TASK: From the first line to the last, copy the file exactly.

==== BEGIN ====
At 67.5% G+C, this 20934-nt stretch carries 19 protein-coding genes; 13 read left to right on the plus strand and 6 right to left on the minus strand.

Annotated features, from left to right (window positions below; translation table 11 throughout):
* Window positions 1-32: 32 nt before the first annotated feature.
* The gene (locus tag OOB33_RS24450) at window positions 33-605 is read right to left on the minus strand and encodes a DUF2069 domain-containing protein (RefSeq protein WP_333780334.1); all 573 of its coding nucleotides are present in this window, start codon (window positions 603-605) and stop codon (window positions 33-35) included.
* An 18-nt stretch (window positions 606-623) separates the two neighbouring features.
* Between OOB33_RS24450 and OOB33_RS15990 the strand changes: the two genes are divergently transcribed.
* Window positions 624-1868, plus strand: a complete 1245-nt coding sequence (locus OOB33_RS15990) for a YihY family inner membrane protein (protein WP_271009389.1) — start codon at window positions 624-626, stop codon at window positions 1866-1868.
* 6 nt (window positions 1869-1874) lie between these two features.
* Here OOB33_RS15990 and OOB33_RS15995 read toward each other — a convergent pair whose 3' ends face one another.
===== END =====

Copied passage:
At 67.5% G+C, this 20934-nt stretch carries 19 protein-coding genes; 13 read left to right on the plus strand and 6 right to left on the minus strand.

Annotated features, from left to right (window positions below; translation table 11 throughout):
* Window positions 1-32: 32 nt before the first annotated feature.
* The gene (locus tag OOB33_RS24450) at window positions 33-605 is read right to left on the minus strand and encodes a DUF2069 domain-containing protein (RefSeq protein WP_333780334.1); all 573 of its coding nucleotides are present in this window, start codon (window positions 603-605) and stop codon (window positions 33-35) included.
* An 18-nt stretch (window positions 606-623) separates the two neighbouring features.
* Between OOB33_RS24450 and OOB33_RS15990 the strand changes: the two genes are divergently transcribed.
* Window positions 624-1868, plus strand: a complete 1245-nt coding sequence (locus OOB33_RS15990) for a YihY family inner membrane protein (protein WP_271009389.1) — start codon at window positions 624-626, stop codon at window positions 1866-1868.
* 6 nt (window positions 1869-1874) lie between these two features.
* Here OOB33_RS15990 and OOB33_RS15995 read toward each other — a convergent pair whose 3' ends face one another.